Voters have their fingers inked to ensure no more than one vote per citizen.

Like many Malaysians living abroad, I spent last Wednesday night, 9 May 2018, tethered to my phone. I was trying to follow the Malaysian general elections (GE14) via social media.

As polling stations closed and counting began, my phone went berserk, pinging each time I received messages, pictures or web links. 

Our Historical Baggage

Due to blatant corruption, many thought there were three possible outcomes:

  • Barisan National (BN) wins with a reduced majority – most likely. BN is a coalition of race-based parties. They have been in power since independence in 1957.
  • the opposition, Pakatan Harapan (PH), wins and forms a new government
  • PH wins and a state of emergency is declared

My mother stocked up food in her house, not because she expected trouble, but just as a matter of precautionary common sense, the kind of common sense that history encourages.

On 13 May 1969, when BN won with a reduced majority, there were race riots. Scores of people died. Hundreds were injured. The government declared a state of emergency. It was an emergency that no one expected, and no one had stocked up food.

May
May 13 by Kua Kia Soong

Since then, May 13 has been a great silencer. In the face of injustice or corruption, especially if events could be recast along racial lines, this tired line would be trotted out: ‘Better not say that. We don’t want another May 13.’

GE14

Near midnight on Wednesday, I clicked on a Facebook link. Someone was live-streaming a scene in near darkness. He was speaking in urgent Cantonese: ‘In Gopeng, in Gopeng. We need backup. The counting is not over but they have come. We need backup.’

His commentary continued as the video kept rolling. Comments poured in. One comment caught my eye. From the name, the person posting was probably Malay. He wrote: ‘Ask him to speak in Bahasa Malaysia so that Malaysians can help him.’ Immediately, another message appeared, in English, ‘He is saying they need help in Gopeng.’

Maria and Sunita at a polling centre
Maria Chin, Bersih veteran, with my former classmate, Sunita, a Polling and Counting Agent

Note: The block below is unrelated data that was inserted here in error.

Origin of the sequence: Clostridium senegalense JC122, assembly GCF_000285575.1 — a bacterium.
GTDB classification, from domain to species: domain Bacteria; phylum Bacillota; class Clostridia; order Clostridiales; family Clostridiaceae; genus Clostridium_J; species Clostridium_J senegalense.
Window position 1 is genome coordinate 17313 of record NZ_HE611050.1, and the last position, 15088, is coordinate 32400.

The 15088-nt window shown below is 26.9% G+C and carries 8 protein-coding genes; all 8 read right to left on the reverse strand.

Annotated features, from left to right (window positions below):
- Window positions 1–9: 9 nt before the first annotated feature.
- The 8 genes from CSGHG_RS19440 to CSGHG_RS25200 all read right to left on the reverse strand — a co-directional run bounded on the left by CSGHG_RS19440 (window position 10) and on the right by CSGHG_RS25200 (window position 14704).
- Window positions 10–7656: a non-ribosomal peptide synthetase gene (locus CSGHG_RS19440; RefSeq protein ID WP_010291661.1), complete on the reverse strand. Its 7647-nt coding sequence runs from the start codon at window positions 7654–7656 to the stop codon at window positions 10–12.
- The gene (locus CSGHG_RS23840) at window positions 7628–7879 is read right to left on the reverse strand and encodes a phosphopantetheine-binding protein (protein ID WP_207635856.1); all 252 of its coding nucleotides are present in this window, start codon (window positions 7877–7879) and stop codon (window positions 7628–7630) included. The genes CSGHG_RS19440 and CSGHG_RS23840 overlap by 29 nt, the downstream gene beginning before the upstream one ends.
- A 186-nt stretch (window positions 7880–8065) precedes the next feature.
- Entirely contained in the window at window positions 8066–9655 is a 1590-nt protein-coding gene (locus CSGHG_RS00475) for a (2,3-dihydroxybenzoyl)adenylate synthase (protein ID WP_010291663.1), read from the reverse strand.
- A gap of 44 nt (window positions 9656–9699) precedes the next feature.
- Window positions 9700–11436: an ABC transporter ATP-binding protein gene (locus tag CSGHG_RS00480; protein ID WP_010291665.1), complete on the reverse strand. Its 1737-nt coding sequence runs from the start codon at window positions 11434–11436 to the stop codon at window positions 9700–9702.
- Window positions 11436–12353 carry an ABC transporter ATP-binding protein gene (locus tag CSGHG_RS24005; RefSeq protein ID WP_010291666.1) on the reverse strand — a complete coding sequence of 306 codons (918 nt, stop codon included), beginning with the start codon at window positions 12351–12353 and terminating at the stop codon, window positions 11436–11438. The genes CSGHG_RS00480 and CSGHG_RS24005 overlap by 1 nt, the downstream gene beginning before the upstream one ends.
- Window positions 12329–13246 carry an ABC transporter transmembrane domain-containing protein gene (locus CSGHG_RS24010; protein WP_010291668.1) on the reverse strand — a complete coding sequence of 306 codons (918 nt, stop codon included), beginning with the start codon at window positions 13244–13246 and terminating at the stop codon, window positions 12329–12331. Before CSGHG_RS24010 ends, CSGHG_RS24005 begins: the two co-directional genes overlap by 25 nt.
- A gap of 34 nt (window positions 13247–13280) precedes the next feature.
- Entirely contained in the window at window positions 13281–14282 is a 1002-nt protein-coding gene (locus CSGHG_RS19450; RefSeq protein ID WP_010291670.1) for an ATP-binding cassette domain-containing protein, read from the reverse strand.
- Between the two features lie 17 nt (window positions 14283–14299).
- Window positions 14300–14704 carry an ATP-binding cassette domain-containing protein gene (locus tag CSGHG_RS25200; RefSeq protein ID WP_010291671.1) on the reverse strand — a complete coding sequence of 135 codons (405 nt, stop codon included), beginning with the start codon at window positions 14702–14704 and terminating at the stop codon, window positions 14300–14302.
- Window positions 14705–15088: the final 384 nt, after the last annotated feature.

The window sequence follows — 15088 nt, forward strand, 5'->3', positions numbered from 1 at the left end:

Through the organisational efforts of various NGOs such as Bersih, Malaysians were well prepared to combat electoral fraud. Weeks before GE14, many trained as Polling and Counting Agents (PACA). These citizens – ordinary folks holding ordinary, apolitical jobs – were committed to be present on polling day from early in the morning until votes were counted and results signed off on Form 14, the official declaration of results. 

As the Gopeng drama continued, other links appeared. One was a live stream of a standoff in a classroom, between a Polling and Counting Agent and the Electoral Commission officer. The officer was refusing to sign off the results. In the video, the agent asks, ‘Who is instructing you to do this? Who is whispering in your ear? Do you know that it is illegal for you to do this?’ The officer remains silent, pacing, hands down, head down. Meanwhile, mobile phones are up in the air, other people videoing the scene. The milling crowd is at the door, so that the officer has no way out.

Around the country, large crowds gathered around the perimeter of polling stations. They prohibited cars from entering or exiting the polling station until the results were made official, out of fear that cars were bringing in fake ballot boxes. This was likely the situation in Gopeng, where a man was asking for backup.

Around midnight, Tun Mahathir, the leader of PH, held a press conference, in English.

Tun M: In many constituencies, the counting has actually finished. But the officer concerned refused to sign Form 14. And because of that the official announcement cannot be made. Now it is likely that there will be some hanky-panky being done in order to frustrate the wishes of the people.

He talks about meetings being convened and worries about what the intention of people in those meetings. Then, he references a Malaysian law passed just before GE14, which criminalises the dissemination of fake news, a move seen as trying to suppress press freedom and impartiality.

Tun M: This is not fake news … Fake news is coming from them. They are not announcing because, we believe, from our unofficial counting that they are left far behind and the likelihood is that they will not be forming the government. …

Question from floor: How many seats have you won, based on your estimates?

Tun M: To date we have won 112 seats. And it would seem that we have achieved that figure. The figure for the BN is very much less than that. There is no way they can catch up.